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WLNG
March 29, 2006

Little Hurricanes Make Big Waves


"It was so exciting. I couldn't wait to get there!"

Eight-year-old Katie Brierley, surrounded by a group of animated girlfriends, exploded with enthusiasm thinking back to just a few weeks ago, when they all competed in the New York State YMCA Swim Meet Championships.

Enthusiasm bubbling to the surface, the girls talked about the sheer size of the state competitions, the best part about being on the team, and the really cool hotel they got to stay in. Back on the East End, they gathered last Wednesday evening at the East Hampton YMCA where they received their awards and medals for a job well done.

This was a successful year for the East Hampton Hurricanes Swim Team, which took home, among many individual awards, second place overall for girls eight and under, and first place for girls eight and under 100 yard freestyle relay. The Hurricanes competed against 40 other teams across the state in Buffalo from March 17-19.

"I was very impressed with how well they did," said head coach Tom Cohill.

Cohill, along with coaches Brian Cunningham, Amanda Husslein, and Julie Higgins, have been training this

73-member team an hour and a half a day, four to five days a week. Only 26 swimmers went to States this year,

but Cohill encourages all of his kids to compete at least once during the season, which stretches from September to

April.

There have been about 15 meets, including the Junior Olympics over the course of the 2005-06 season.

The Hurricanes, which formed just four years ago, are a diverse group of swimmers, ranging in age from six to 18, and in region from Montauk to Manorville and even the North Fork. Christina Brierley, a parent of three young teammates, said that what she finds most striking about the team is how it operates like a family, with the older swimmers looking after the younger ones. "It's amazing," she said.

A warm and supportive team is essential, especially since pre-race jitters can be a regular occurrence in the world of competitive swimming. Standing on the block, waiting for the gun to go off, can strike the nerves of even the strongest swimmer.

Morgan German, 10, admitted it can be pretty scary just before the race, but "once you get out of the water and hear how well you did, you get really excited."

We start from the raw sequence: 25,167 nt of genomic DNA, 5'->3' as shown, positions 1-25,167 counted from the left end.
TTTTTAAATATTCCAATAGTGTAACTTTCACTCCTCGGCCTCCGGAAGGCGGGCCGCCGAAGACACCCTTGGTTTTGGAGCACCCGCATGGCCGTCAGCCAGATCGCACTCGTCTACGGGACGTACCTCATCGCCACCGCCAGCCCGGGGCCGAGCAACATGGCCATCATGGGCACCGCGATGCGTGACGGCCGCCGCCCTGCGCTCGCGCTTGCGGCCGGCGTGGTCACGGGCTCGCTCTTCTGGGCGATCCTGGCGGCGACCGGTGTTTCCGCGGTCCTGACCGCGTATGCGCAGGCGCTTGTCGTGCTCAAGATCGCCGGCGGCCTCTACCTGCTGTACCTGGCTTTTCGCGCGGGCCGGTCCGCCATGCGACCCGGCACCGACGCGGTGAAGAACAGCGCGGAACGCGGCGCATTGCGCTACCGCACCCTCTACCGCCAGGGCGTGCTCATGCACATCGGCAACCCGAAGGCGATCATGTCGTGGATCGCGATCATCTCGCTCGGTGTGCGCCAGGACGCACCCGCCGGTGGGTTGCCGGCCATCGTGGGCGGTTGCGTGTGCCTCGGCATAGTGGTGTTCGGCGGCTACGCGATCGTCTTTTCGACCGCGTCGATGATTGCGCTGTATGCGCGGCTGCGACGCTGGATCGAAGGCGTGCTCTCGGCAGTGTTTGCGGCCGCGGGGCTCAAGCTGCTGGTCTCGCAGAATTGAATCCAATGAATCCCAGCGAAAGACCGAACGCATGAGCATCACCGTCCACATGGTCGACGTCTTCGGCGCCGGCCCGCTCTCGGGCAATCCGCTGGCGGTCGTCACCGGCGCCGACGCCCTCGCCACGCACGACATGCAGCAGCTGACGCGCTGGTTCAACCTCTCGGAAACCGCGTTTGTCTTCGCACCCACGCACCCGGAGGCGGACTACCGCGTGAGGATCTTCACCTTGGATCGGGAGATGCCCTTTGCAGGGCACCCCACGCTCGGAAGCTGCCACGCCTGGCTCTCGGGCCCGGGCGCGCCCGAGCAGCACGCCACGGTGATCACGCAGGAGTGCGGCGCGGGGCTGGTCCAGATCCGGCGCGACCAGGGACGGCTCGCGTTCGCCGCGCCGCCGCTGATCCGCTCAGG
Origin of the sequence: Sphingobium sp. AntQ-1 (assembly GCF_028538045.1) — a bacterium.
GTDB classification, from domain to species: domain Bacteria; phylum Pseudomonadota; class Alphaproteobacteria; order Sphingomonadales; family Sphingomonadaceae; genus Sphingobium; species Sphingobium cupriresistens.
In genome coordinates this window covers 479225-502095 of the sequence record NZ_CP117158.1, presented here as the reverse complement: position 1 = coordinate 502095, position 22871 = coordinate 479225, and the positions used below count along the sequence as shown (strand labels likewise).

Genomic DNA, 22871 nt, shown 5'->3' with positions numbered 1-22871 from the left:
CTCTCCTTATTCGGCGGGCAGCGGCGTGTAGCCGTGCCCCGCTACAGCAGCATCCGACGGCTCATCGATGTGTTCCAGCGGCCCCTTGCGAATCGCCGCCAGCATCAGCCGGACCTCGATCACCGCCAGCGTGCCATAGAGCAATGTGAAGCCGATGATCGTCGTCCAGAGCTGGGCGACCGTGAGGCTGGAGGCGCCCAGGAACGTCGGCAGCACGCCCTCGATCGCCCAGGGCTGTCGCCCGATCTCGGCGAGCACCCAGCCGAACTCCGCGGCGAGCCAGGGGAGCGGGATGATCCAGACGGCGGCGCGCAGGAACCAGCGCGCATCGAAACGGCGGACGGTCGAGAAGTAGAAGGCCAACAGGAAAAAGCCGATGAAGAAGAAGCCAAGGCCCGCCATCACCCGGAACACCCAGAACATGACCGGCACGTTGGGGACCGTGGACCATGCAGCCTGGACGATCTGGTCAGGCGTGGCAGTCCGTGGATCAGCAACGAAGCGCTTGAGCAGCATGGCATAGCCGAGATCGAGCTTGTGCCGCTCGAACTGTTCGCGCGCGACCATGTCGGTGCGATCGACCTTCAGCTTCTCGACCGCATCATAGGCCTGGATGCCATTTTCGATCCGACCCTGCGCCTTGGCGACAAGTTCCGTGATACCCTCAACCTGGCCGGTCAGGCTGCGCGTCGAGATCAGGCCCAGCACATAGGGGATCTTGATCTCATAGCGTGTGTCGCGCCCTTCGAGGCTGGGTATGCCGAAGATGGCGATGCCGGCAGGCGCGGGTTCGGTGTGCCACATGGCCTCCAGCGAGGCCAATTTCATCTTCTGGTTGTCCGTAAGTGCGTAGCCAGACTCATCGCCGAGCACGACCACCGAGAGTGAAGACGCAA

At nine years of age, Myles Blatt said that the competition can sometimes be a little nerve wracking, but the confidence he has in his team helps him overcome those moments.

Swimmers aren't the only ones who get apprehensive. Christina Brierley and her husband, Craig also get the butterflies-in-the-stomach syndrome watching their children compete.

"You're on pins and needles," she said. "You try not to get emotional about it but you do."

Clearly, competitive swimming runs in the Brierley family, with three talented swimmers making waves on the team. Christian, 7; Katie, 8; and Thomas, 9, have all received medals this year after the States events. Thomas also went to the Junior Olympics in February, and Christian was the youngest swimmer on the team to go to States this year.

From lasting friendships to physical prowess, the Hurricanes listed many benefits to being on the team.

"My favorite part is how I like my coaches and how I like having my friends on the team," said Caitlin DeCara, 8. Her sister Meaghan, 11, agreed. "I love being with my friends," she said.

The best part about being on the team is "you get to get stronger and you have a lot of fun," said Thomas Brierley.

"I like meeting people from different places," added Maddie Minetree, 12.

Social perks aside, the team also offers a measure of discipline through its daily workouts, and benefits are felt out of the water.

Adriel Reboh, 17, admitted he was never much of an athlete, but swimming has always been a good outlet for him. "I like coming after school," he said. "It gives me more energy," which helps him get through his second shift in the day — the homework.

Still basking in the glow of their wins, the team is readying for yet another exciting adventure. In April, 30 swimmers will train with a team in Ireland for 10 days. After that, it's back to business as usual, as the coaches and their protégés prepare for what looks to be their next successful season.

See additional coverage on page 16.

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